What Is Your Return on Meetings?

Agencies have many processes and hurdles you need to clear if you want to spend funds for things like training, new software, or office equipment. Any new projects require much documentation to justify the project’s budget. Agencies are very careful (or should be) in how the agency spends its annual budget. And agencies should be because they are charged with the responsible use of tax dollars.

However, agencies may not be as careful with how the employees spend time. According to Michael Mankins and Eric Garton, organizations spend at least 15% of their annual work time in meetings. Mankins and Garton write in their book, Time, Talent, Energy, how technology has made it easier to schedule and hold meetings. Therefore, organizations are holding more meetings without considering the costs of meetings. Many hours of valuable employees’ time is spent in meetings because there are no organizational methods to determine if meeting time is a good investment. How do organizations calculate the costs of meetings?

For over twenty-five years, I have attended meetings in government agencies, in nonprofits, in volunteer organizations, and in private sector startups. Frankly, there isn’t much difference from one meeting to another. I created the following metric based on the experiences I have had in all these meetings. The “Return on Meetings” attempts to capture the benefits and costs of meeting so decision makers can decide whether to meet or not.

First, consider the benefits of the meeting. There are two major benefits to meeting. The first benefit of meetings is to announce important information that is necessary to help the workforce with their jobs. Now, the information could be distributed through email, posters, or some other communication vehicle. The rationale for announcing information at a meeting is to allow the workforce to ask questions and receive immediate responses.

The second benefit of meetings is to allow participation in a decision that directly affects the participants. Again, participants could interact through email, but a meeting allows for immediacy and feedback. However, some decisions require face-to-face interaction (even if it is virtual). Having established the benefits, what are the costs of meetings?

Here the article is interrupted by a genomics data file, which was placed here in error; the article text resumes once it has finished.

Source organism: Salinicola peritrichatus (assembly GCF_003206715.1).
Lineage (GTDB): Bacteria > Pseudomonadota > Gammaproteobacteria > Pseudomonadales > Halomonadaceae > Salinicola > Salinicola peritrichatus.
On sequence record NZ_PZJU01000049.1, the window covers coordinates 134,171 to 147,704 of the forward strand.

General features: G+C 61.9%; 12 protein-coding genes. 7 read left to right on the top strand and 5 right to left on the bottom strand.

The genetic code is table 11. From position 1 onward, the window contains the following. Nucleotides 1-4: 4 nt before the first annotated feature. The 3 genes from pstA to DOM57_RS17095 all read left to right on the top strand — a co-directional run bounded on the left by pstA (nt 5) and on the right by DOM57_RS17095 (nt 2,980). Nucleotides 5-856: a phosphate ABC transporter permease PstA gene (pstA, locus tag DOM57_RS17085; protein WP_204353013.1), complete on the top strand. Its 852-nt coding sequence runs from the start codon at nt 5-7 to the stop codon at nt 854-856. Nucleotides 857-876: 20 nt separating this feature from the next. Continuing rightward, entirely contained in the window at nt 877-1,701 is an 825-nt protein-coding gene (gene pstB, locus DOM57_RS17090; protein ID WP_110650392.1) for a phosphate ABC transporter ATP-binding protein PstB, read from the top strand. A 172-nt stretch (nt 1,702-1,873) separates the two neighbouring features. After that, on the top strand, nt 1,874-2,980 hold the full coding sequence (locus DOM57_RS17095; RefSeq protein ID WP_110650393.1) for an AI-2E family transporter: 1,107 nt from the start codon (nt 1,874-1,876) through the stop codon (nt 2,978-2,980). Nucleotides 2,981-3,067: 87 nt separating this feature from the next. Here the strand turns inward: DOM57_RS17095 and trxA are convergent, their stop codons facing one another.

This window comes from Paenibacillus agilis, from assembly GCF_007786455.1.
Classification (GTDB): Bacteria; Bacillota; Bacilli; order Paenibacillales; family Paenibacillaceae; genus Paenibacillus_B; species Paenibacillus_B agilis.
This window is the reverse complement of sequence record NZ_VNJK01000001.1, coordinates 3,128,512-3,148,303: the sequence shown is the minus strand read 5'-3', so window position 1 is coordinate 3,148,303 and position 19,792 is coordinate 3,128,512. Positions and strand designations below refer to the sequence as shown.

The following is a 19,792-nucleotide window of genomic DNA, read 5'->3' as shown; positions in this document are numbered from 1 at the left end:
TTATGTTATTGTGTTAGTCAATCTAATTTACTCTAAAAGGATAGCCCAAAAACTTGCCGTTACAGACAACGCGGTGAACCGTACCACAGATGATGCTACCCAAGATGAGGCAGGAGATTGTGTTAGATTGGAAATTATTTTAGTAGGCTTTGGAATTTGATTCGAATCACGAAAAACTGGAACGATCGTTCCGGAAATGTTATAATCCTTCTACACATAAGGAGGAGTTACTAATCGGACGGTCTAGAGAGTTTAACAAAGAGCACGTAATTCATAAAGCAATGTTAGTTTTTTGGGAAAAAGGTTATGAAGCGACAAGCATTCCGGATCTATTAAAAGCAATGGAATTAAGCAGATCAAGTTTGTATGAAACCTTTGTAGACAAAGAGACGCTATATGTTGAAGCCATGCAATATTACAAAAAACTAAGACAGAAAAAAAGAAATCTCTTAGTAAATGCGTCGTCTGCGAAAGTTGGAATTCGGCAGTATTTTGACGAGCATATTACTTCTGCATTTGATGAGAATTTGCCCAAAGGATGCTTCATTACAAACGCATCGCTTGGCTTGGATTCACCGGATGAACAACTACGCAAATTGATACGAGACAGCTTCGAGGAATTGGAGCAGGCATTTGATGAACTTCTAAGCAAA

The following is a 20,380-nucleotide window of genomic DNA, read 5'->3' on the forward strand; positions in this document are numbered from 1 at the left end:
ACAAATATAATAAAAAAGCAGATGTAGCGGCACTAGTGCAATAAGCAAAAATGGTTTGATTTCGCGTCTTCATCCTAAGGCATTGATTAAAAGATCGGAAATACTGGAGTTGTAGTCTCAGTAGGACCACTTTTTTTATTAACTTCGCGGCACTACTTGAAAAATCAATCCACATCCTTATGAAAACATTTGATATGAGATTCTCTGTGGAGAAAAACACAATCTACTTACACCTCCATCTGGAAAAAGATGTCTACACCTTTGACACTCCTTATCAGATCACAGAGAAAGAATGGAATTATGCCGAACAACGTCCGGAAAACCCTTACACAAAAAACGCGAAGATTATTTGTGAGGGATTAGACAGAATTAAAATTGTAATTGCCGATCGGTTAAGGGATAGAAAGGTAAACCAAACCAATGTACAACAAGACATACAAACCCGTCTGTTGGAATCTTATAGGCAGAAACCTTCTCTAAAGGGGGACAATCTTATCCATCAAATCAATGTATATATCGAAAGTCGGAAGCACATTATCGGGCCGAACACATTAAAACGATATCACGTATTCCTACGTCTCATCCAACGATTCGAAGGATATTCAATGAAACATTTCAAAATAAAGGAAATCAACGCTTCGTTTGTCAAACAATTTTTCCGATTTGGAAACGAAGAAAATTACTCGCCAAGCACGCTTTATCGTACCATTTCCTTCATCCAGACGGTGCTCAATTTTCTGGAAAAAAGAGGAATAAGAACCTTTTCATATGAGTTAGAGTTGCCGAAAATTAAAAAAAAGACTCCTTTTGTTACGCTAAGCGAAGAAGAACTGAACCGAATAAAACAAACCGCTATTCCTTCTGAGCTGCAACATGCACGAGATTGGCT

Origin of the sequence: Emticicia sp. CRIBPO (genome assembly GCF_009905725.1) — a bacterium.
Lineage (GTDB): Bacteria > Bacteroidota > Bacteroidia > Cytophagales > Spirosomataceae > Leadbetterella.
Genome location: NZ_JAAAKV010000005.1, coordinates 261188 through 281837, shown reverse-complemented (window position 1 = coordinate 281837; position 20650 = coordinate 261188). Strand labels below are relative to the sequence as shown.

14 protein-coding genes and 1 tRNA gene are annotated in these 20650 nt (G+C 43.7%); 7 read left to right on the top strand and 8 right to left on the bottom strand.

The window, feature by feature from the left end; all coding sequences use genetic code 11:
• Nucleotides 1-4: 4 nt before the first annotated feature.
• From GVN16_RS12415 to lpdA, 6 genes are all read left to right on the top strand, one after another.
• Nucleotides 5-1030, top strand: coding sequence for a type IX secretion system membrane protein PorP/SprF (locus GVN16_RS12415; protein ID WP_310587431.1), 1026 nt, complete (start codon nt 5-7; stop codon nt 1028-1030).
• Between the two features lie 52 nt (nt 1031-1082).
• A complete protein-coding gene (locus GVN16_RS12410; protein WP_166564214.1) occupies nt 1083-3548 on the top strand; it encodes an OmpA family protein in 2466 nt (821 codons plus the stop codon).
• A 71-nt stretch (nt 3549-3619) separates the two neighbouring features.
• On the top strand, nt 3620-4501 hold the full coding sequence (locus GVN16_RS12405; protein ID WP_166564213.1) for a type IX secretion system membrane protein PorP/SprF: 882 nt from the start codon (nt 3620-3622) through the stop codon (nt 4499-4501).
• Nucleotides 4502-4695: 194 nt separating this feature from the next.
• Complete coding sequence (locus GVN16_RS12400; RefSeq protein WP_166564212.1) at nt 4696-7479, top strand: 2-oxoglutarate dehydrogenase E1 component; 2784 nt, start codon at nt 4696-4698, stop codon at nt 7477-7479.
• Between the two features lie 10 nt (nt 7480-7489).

There are four major costs to meetings. First, there is the overhead costs of having a meeting room, preparing meeting materials, and the salary costs of all the meeting participants. Second, there are the lost opportunity costs. What could the participants have accomplished or worked on if they were not in the meeting?

The third cost is not as easy to quantify but can have long-term real cost impacts. I am talking about the emotional costs of meetings. Let’s be honest; you and I have been in dysfunctional meetings. Meetings which have increased the conflict in the workplace, led to key employees becoming disengaged from their work, and compelling employees to leave the organization. I would not be surprised if there is not a strong link between the increasing number of meetings and the decades-long decline in employee engagement.

The fourth and final cost stems from the damage to the organization’s culture. Frequent, badly-planned meetings will have a corrosive effect on the culture as employees feel they are not accomplishing any “real work.” Even if an employee is not directly involved in a meeting, he or she can suffer the second-hand effects of bad meeting decisions and the emotional toll on his or her superiors.

The equation looks like this: Return on Meeting = The REALIZED benefits of the meeting divided by (overhead costs plus lost opportunity costs plus emotional costs (such as employee disengagement) plus cultural costs (such as turnover and recruitment costs).

Time is a more valuable resource than money and should be treated . I have written before how wasting time is a major component of organizational drag. Too many meetings and emails are the biggest time killers. Meetings and emails can be productive – if wisely used. For meetings, considering the costs and benefits will help agencies realize a good return on meetings.

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Bill McFadden

For government meetings to be successful, in my opinion, there needs to be several elements. First thing there needs to be a time limit, preferably one hour. For more complex matters schedule more time. There needs to be a strong individual leading the meeting and reining it in when it goes off topic. There needs to be an understanding of what needs to be accomplished, why is the meeting taking place? Lastly, a decision needs to be made of how many individuals to include. Do all of the invitees absolutely have to be there. When there are people only peripherally involved coupled with people who like to hear themselves talk, that is a combination that more often than not will lead to an unproductive meeting. Just my opinion.